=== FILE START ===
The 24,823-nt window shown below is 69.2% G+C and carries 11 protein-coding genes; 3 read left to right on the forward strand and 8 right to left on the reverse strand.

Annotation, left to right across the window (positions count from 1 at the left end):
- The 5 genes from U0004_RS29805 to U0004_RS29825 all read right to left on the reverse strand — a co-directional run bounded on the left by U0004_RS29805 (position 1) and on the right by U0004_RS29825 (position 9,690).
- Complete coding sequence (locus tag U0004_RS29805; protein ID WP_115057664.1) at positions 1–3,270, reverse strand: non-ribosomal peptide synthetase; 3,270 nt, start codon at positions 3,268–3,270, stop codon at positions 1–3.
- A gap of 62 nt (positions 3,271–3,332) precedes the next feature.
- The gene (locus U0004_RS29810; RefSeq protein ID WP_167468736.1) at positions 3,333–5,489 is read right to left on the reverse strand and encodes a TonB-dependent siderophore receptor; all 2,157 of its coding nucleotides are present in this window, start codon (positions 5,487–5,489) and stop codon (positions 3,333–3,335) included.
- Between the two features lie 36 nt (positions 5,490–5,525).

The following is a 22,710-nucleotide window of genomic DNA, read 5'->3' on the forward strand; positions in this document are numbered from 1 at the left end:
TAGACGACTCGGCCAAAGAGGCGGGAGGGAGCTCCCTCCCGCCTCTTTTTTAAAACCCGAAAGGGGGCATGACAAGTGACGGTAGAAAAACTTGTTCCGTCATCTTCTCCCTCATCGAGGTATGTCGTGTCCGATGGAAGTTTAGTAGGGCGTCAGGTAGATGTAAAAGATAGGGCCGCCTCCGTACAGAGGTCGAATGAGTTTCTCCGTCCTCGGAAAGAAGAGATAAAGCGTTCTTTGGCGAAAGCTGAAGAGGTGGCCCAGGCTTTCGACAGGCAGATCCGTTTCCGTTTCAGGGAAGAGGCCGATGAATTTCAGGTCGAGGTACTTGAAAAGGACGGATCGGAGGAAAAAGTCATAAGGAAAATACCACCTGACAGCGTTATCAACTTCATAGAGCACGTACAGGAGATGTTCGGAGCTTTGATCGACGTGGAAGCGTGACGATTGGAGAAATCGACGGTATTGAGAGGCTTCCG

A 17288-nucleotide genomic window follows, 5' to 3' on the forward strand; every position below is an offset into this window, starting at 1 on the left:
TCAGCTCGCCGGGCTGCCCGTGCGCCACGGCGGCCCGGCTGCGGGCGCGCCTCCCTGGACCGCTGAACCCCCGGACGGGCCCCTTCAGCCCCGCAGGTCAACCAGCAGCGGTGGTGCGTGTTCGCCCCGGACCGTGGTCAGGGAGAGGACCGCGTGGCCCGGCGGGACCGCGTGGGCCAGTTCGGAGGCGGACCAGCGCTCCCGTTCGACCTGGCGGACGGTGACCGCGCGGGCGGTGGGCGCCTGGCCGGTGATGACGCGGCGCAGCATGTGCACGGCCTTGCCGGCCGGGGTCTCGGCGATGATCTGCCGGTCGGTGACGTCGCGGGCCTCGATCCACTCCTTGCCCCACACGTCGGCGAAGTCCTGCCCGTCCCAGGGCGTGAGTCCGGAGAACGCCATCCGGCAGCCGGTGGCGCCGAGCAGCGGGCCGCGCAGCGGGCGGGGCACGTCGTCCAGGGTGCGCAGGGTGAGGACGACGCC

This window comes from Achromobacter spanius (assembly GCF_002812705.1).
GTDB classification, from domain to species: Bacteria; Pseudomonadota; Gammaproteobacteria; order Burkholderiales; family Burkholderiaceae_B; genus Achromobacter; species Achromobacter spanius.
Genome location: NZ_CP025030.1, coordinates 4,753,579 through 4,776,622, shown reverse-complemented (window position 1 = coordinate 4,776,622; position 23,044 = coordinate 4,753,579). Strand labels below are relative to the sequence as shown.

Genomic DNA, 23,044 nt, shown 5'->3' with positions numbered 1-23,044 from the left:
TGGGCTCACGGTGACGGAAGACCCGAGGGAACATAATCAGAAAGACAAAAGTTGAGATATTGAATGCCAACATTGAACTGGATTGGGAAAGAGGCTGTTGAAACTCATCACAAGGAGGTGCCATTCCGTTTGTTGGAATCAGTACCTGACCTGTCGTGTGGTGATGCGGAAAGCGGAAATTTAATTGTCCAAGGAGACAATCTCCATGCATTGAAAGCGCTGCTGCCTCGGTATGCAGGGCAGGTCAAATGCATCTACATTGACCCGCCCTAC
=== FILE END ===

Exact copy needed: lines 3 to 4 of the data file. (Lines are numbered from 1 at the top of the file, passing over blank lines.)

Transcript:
- The 5 genes from U0004_RS29805 to U0004_RS29825 all read right to left on the reverse strand — a co-directional run bounded on the left by U0004_RS29805 (position 1) and on the right by U0004_RS29825 (position 9,690).
- Complete coding sequence (locus tag U0004_RS29805; protein ID WP_115057664.1) at positions 1–3,270, reverse strand: non-ribosomal peptide synthetase; 3,270 nt, start codon at positions 3,268–3,270, stop codon at positions 1–3.